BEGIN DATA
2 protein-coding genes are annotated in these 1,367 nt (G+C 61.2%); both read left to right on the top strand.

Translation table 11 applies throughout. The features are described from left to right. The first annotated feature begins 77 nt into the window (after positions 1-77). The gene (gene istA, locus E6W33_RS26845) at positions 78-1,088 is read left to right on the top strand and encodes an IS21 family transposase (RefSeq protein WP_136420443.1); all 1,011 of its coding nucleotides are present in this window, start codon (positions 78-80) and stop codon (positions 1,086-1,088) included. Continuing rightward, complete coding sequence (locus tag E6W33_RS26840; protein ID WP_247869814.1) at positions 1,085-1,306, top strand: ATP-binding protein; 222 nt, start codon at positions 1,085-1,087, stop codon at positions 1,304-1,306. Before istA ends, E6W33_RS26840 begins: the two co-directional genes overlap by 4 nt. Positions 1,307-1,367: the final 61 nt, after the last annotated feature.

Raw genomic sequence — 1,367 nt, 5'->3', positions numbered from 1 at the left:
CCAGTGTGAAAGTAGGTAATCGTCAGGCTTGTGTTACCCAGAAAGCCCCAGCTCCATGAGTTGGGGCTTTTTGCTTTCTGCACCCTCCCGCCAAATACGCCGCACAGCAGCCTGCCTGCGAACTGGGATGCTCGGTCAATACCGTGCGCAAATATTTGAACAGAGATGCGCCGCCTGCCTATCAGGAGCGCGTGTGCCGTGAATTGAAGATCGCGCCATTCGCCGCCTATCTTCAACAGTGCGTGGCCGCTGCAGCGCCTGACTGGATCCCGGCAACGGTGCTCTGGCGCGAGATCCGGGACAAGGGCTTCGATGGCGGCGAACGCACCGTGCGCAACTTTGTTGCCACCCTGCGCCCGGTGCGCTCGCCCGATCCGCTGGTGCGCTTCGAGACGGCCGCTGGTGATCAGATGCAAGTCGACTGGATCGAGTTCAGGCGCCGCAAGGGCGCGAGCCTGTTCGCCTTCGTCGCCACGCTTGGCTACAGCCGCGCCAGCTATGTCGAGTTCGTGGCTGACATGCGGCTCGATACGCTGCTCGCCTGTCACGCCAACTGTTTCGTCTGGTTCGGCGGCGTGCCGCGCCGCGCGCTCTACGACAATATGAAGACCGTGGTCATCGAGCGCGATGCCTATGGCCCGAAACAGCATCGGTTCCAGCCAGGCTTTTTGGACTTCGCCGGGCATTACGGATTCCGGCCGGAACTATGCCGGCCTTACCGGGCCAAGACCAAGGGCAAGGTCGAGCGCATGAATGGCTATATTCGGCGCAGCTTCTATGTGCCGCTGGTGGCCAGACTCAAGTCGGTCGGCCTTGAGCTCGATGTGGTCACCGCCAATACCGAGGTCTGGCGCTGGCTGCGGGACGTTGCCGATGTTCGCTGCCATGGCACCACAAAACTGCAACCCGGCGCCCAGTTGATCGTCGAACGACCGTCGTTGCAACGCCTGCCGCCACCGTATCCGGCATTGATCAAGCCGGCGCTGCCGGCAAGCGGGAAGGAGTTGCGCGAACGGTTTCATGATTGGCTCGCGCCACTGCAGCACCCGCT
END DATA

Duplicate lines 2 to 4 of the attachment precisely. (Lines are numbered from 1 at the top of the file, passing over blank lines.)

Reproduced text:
Translation table 11 applies throughout. The features are described from left to right. The first annotated feature begins 77 nt into the window (after positions 1-77). The gene (gene istA, locus E6W33_RS26845) at positions 78-1,088 is read left to right on the top strand and encodes an IS21 family transposase (RefSeq protein WP_136420443.1); all 1,011 of its coding nucleotides are present in this window, start codon (positions 78-80) and stop codon (positions 1,086-1,088) included. Continuing rightward, complete coding sequence (locus tag E6W33_RS26840; protein ID WP_247869814.1) at positions 1,085-1,306, top strand: ATP-binding protein; 222 nt, start codon at positions 1,085-1,087, stop codon at positions 1,304-1,306. Before istA ends, E6W33_RS26840 begins: the two co-directional genes overlap by 4 nt. Positions 1,307-1,367: the final 61 nt, after the last annotated feature.

Raw genomic sequence — 1,367 nt, 5'->3', positions numbered from 1 at the left:
CCAGTGTGAAAGTAGGTAATCGTCAGGCTTGTGTTACCCAGAAAGCCCCAGCTCCATGAGTTGGGGCTTTTTGCTTTCTGCACCCTCCCGCCAAATACGCCGCACAGCAGCCTGCCTGCGAACTGGGATGCTCGGTCAATACCGTGCGCAAATATTTGAACAGAGATGCGCCGCCTGCCTATCAGGAGCGCGTGTGCCGTGAATTGAAGATCGCGCCATTCGCCGCCTATCTTCAACAGTGCGTGGCCGCTGCAGCGCCTGACTGGATCCCGGCAACGGTGCTCTGGCGCGAGATCCGGGACAAGGGCTTCGATGGCGGCGAACGCACCGTGCGCAACTTTGTTGCCACCCTGCGCCCGGTGCGCTCGCCCGATCCGCTGGTGCGCTTCGAGACGGCCGCTGGTGATCAGATGCAAGTCGACTGGATCGAGTTCAGGCGCCGCAAGGGCGCGAGCCTGTTCGCCTTCGTCGCCACGCTTGGCTACAGCCGCGCCAGCTATGTCGAGTTCGTGGCTGACATGCGGCTCGATACGCTGCTCGCCTGTCACGCCAACTGTTTCGTCTGGTTCGGCGGCGTGCCGCGCCGCGCGCTCTACGACAATATGAAGACCGTGGTCATCGAGCGCGATGCCTATGGCCCGAAACAGCATCGGTTCCAGCCAGGCTTTTTGGACTTCGCCGGGCATTACGGATTCCGGCCGGAACTATGCCGGCCTTACCGGGCCAAGACCAAGGGCAAGGTCGAGCGCATGAATGGCTATATTCGGCGCAGCTTCTATGTGCCGCTGGTGGCCAGACTCAAGTCGGTCGGCCTTGAGCTCGATGTGGTCACCGCCAATACCGAGGTCTGGCGCTGGCTGCGGGACGTTGCCGATGTTCGCTGCCATGGCACCACAAAACTGCAACCCGGCGCCCAGTTGATCGTCGAACGACCGTCGTTGCAACGCCTGCCGCCACCGTATCCGGCATTGATCAAGCCGGCGCTGCCGGCAAGCGGGAAGGAGTTGCGCGAACGGTTTCATGATTGGCTCGCGCCACTGCAGCACCCGCT